Yvette Cooper: The future investment plans of Manchester Salford Housing Market Renewal Pathfinder are currently being evaluated by the Office of the Deputy Prime Minister to ensure that they continue to make the maximum positive impact for the significant investment we are making in the area. These will be tested against a set of criteria including strategic fit, evidence of need and opportunity and value for money but also ensure that impact on adjacent areas is properly addressed. The plans represent the culmination of many months of work by the board of Manchester Salford PartnershipTameside have a place as observers on this board.
The Association of Greater Manchester Authorities in partnership with the North West Regional Housing board have recently commissioned work to extend Manchester Salford Housing Market Renewal's Research, Foresight and Intelligence project. This will look at changes in the Greater Manchester housing market areas outside of the existing Housing Market
16 Feb 2006 : Column 2230W
Renewal Programme and advise on how best the Office of the Deputy Prime Minister can intervene to complement HMR investment and to ensure that housing continues to play a strong role in supporting sub-regional economic growth whilst protecting existing green belt provision.
Yvette Cooper: National policy set out in Planning Policy Guidance Note 3: Housing" (March 2000) is for local planning authorities to avoid developments which will make inefficient use of land (those less than 30 dwellings per hectare net) and to encourage housing developments which makes more efficient use of land (those between 30 and 50 dwellings per hectare net). Local planning authorities may also have regard to local housing density policies in their adopted development plans and emerging local development frameworks. The Office of the Deputy Prime Minister is currently consulting on draft Planning Policy Statement 3: Planning for Housing" which proposes a new approach for local planning authorities to establish density policies in their areas, but with the presumption remaining that in developing density policies, the minimum density should be no less than 30 dwellings per hectare.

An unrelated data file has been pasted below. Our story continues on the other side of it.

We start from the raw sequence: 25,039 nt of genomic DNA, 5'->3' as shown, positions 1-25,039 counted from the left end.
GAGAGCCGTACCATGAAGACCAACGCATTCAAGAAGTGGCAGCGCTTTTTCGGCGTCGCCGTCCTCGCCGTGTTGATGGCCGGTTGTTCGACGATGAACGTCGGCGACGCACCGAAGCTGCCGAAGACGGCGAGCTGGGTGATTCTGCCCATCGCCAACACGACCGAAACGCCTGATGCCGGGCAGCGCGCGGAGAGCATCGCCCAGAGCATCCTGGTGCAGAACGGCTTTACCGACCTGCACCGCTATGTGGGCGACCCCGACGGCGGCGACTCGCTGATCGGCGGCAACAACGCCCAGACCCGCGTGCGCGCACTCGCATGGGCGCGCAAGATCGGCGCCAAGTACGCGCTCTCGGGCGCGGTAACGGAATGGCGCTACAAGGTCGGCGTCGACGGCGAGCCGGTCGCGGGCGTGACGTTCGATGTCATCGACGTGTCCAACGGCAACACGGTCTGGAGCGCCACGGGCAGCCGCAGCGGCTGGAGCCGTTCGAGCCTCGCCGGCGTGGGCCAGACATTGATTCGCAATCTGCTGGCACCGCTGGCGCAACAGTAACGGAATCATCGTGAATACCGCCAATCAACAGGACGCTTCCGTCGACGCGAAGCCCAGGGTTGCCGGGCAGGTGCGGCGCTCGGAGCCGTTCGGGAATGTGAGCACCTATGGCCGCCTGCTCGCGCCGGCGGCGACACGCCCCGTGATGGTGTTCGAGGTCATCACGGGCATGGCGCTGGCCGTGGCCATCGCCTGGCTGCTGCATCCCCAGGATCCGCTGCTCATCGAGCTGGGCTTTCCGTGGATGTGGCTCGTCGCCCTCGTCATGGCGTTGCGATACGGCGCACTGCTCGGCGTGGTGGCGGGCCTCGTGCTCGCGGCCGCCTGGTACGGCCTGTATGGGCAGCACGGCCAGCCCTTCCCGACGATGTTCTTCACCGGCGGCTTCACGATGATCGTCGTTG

Yvette Cooper: Planning Policy Guidance Note 3: Housing" which the Government issued in March 2000 sets a target for 60 per cent. of additional housing to be provided nationally on previously developed land and through conversions of existing buildings by 2008. The regional spatial strategy for the West Midlands sets a target for Shropshire of 59 per cent. of all development to be provided on previously developed land and for this target to be reflected in new local development frameworks. Local planning authorities in Shropshire should determine housing applications having regard to this guidance, other relevant policies in their local development plans and any other material considerations.
Yvette Cooper: The Suffolk County Structure Plan (adopted 2001) sets out the annual requirement for new homes to be built in the county. The average annual requirement is 2,650 until 2016. These requirements will, in due course, be superseded by those contained in the Regional Spatial Strategy (RSS) for the East of England once it is adopted. The average annual requirement currently in the draft RSS is 2,930 new homes.
The proportion of housing stock owned by West Lancashire council, sold through the Right to Buy (RTB) scheme in each financial year since